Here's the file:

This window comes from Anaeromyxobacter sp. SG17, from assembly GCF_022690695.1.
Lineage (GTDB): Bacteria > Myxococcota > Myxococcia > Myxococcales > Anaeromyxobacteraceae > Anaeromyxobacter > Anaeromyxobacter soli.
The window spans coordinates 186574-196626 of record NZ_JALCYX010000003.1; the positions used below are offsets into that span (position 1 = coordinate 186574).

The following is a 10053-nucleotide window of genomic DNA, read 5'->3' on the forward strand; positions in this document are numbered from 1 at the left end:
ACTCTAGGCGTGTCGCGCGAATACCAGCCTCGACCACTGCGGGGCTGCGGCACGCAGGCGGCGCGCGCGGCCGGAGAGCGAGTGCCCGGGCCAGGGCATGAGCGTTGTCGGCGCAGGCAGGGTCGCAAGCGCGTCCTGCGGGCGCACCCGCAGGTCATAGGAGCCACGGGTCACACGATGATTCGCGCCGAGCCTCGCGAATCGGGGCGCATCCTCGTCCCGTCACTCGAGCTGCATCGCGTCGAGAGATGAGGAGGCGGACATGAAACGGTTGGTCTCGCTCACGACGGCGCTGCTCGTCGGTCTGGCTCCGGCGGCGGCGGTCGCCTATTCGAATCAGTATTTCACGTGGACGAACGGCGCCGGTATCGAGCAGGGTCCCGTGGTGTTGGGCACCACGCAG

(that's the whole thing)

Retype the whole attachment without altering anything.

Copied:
This window comes from Anaeromyxobacter sp. SG17, from assembly GCF_022690695.1.
Lineage (GTDB): Bacteria > Myxococcota > Myxococcia > Myxococcales > Anaeromyxobacteraceae > Anaeromyxobacter > Anaeromyxobacter soli.
The window spans coordinates 186574-196626 of record NZ_JALCYX010000003.1; the positions used below are offsets into that span (position 1 = coordinate 186574).

The following is a 10053-nucleotide window of genomic DNA, read 5'->3' on the forward strand; positions in this document are numbered from 1 at the left end:
ACTCTAGGCGTGTCGCGCGAATACCAGCCTCGACCACTGCGGGGCTGCGGCACGCAGGCGGCGCGCGCGGCCGGAGAGCGAGTGCCCGGGCCAGGGCATGAGCGTTGTCGGCGCAGGCAGGGTCGCAAGCGCGTCCTGCGGGCGCACCCGCAGGTCATAGGAGCCACGGGTCACACGATGATTCGCGCCGAGCCTCGCGAATCGGGGCGCATCCTCGTCCCGTCACTCGAGCTGCATCGCGTCGAGAGATGAGGAGGCGGACATGAAACGGTTGGTCTCGCTCACGACGGCGCTGCTCGTCGGTCTGGCTCCGGCGGCGGCGGTCGCCTATTCGAATCAGTATTTCACGTGGACGAACGGCGCCGGTATCGAGCAGGGTCCCGTGGTGTTGGGCACCACGCAG